Clayton Christensen’s website declares him to be “The World’s Top Management Thinker.” And judging by accolades, position (Harvard Business School), and books, that may well be the case. His (great) first book, “The Innovator’s Dilemma,” published in 1997, is widely-admired. In fact the Economist in 2011 named it as one of the six most important books about business ever written.
Which is why Jill Lepore’s, June 23, 2014, New Yorker piece attacking “The Innovator’s Dilemma,” was so intriguing. Prof. Lepore, also at Harvard (she’s a historian), writes:
“The Innovator’s Dilemma” consists of a set of handpicked case studies, beginning with the disk-drive industry, which was the subject of Christensen’s doctoral thesis, in 1992. “Nowhere in the history of business has there been an industry like disk drives,” Christensen writes, which makes it a very odd choice for an investigation designed to create a model for understanding other industries …
Disruptive innovation is a theory about why businesses fail. It’s not more than that. It doesn’t explain change. It’s not a law of nature. It’s an artifact of history, an idea, forged in time; it’s the manufacture of a moment of upsetting and edgy uncertainty. Transfixed by change, it’s blind to continuity. It makes a very poor prophet.
To summarize the debate, In a nutshell, “The Innovator’s Dilemma” argues that big successful companies put too much of a focus on current needs and fail to adapt to new technologies that will address future needs, and so those companies eventually fail (disrupted by the new startups). Prof. Lepore points out that several of the companies he says were disrupted by innovative upstarts, in fact survived, and several of his disrupters, in turn, didn’t make it.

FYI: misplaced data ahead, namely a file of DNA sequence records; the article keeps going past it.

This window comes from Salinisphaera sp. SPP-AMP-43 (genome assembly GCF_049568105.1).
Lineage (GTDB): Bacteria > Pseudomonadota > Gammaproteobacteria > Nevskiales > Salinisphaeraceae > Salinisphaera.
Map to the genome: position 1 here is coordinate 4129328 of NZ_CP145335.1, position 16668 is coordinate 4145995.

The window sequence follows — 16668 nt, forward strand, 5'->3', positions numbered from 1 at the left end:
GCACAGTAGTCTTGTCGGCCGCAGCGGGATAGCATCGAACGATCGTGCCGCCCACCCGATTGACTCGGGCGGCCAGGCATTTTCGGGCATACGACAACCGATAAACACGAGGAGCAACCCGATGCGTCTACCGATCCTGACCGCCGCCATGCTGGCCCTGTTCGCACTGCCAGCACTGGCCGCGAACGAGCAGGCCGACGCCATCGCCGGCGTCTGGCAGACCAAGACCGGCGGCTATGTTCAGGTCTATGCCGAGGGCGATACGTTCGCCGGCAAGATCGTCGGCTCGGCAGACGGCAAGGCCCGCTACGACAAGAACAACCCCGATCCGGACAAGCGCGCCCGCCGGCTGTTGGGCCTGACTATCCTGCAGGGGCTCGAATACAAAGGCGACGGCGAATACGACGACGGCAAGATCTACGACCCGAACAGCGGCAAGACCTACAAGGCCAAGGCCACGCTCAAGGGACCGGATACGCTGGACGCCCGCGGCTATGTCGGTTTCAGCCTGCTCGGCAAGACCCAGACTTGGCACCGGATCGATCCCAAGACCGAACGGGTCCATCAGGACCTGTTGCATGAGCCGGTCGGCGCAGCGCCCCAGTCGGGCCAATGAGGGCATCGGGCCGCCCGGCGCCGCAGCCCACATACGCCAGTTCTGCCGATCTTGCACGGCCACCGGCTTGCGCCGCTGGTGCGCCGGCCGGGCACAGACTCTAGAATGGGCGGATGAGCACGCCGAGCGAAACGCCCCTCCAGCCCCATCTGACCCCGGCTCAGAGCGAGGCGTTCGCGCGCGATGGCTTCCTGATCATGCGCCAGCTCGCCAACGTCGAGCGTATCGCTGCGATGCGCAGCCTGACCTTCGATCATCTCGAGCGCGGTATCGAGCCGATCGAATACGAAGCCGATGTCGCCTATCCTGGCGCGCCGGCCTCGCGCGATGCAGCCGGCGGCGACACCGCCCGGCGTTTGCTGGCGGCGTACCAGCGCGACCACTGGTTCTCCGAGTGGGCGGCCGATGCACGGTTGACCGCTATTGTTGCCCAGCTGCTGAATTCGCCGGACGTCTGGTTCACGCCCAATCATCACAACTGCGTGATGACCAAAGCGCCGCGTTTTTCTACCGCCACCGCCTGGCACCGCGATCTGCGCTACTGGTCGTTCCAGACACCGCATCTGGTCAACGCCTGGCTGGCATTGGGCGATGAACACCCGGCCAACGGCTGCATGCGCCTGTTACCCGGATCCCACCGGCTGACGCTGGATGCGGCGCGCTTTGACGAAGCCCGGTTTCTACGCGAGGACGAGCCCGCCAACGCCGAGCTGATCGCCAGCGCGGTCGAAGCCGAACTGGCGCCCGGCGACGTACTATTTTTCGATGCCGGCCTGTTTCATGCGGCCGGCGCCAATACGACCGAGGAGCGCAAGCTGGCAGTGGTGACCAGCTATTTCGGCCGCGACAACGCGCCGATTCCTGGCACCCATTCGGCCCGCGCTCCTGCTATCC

Prof. Lepore would seem to be making a powerful case .. until one reads Prof. Christensen response in an interview with Business Week:
… in order to discredit me, Jill had to break all of the rules of scholarship that she accused me of breaking—in just egregious ways, truly egregious ways. In fact, every one—every one—of those points that she attempted to make [about The Innovator’s Dilemma] has been addressed in a subsequent book or article. Every one! And if she was truly a scholar as she pretends, she would have read [those]. I hope you can understand why I am mad that a woman of her stature could perform such a criminal act of dishonesty—at Harvard, of all places.
Andrew Hill backs with Prof Christensen in the Financial Times:
Prof Christensen is no ideologue. He has developed his original idea, in a continuing and valuable attempt to understand how innovation works and how to realise its benefits. In the latest Harvard Business Review, he explains why strict adherence to financial measures of success drives investment away from the type of innovation that could increase jobs and growth.
The New Yorker article is a useful corrective for overzealous executives and consultants who took a 17-year-old idea and turned it into a religion. But complacent managers and smug strategists who think they can return to a golden age of known rivals and predictable markets should not take comfort from it.
That point is perhaps one of the positive outcomes of this debate, although it will be interesting to see Prof. Lepore’s response (or apology?)